Financial challenges burn our polytechnics

Firefighting should involve long-term view

Venkat Raman

Many Institutes of Technology and Polytechnics (ITPs) face financial challenges but these challenges also present an opportunity, Tertiary Education Commission (TEC) Chief Executive Tim Fowler has said.

“ITP domestic student numbers have declined by nearly a third in the last decade, driven by demographic, economic and other changes. As a result, some ITPs face immediate and pressing challenges to their financial viability and sustainability. For others the challenges are less imminent but getting closer,” he said.

Long-Term view needed

Mr Fowler said that while these financial issues are the sector’s burning platform, the opportunity is to take a long-term view of where the sector needs to go.

“The need for change is as much about the nature and quality of delivery as it is about ITP finances – the two are intertwined. This is not about solving a short-term financial problem – it’s about finding a sustainable growth path for ITPs to help them deliver regionally-based vocational training and education that addresses students’ and employers’ needs in a rapidly changing world,” he said.

The new Government has indicated that it wants the tertiary sector to be more flexible and responsive, to better meet New Zealand’s changing labour market.

Roadmap 2020

The TEC has established the ITP Roadmap 2020 project to take the lead on engaging collaboratively with ITPs, and the broader community, to explore and test different options for change.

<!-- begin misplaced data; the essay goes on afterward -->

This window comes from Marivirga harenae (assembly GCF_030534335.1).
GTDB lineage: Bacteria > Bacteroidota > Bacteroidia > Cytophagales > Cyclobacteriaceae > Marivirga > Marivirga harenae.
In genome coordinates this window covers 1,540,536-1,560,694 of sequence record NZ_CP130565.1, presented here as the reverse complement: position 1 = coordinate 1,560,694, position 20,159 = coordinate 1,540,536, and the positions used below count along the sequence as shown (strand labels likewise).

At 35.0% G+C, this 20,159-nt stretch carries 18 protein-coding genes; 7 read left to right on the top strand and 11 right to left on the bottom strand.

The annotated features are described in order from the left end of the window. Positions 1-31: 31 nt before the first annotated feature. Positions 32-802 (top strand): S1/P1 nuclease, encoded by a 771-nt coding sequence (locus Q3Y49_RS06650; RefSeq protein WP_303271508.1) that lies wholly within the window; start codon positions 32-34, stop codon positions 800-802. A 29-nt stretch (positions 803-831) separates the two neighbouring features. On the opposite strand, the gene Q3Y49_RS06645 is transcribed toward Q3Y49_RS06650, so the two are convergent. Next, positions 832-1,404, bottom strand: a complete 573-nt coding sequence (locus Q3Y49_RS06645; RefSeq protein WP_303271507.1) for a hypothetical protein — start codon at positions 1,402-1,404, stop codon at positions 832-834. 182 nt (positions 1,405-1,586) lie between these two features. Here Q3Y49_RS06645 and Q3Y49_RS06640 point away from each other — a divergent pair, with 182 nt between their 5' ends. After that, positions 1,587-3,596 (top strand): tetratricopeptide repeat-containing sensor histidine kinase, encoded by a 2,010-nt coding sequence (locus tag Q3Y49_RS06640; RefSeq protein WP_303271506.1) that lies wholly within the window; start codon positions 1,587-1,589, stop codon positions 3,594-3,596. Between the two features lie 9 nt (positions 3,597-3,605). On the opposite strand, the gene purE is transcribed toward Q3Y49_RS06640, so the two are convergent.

“We have appointed a project team and will shortly begin workshops with stakeholders around New Zealand,” Mr Fowler said.

The TEC will work with the governance and management levels of ITPs as well as other parties including employers, iwi, staff, unions, local government and learners to identify the best path forward for ITPs. Engagement will have a strong regional focus to ensure these unique perspectives are also taken into consideration

“Everything is on the table here except the status quo. We are excited and ambitious about the future of the sector and are looking forward to co-creating solutions for structural change that will deliver better outcomes for New Zealand.

“We know that time is of the essence, so our aim is to provide recommendations to the Minister of Education in the next six months,” he said.

Structural changes

Mr Fowler said that the ITP sector has already undergone a lot of structural change over the last two decades, merging or forming partnerships to improve their quality and efficiency.

New Zealand had 25 ITPs in 1990, and now has 16 and hence change is normal, and when done well, and with right motivation and focus, can drive better outcomes for everyone.

“We need to be clear about the unique value ITPs offer New Zealand, and how they can adapt to a changing environment to deliver that value. By working together, we can build a sustainable future for the sector while also meeting the needs of current and future learners,” Mr Fowler said.


Photo Caption:

Tim Fowler

(Picture Courtesy: Tertiary Education Commission)

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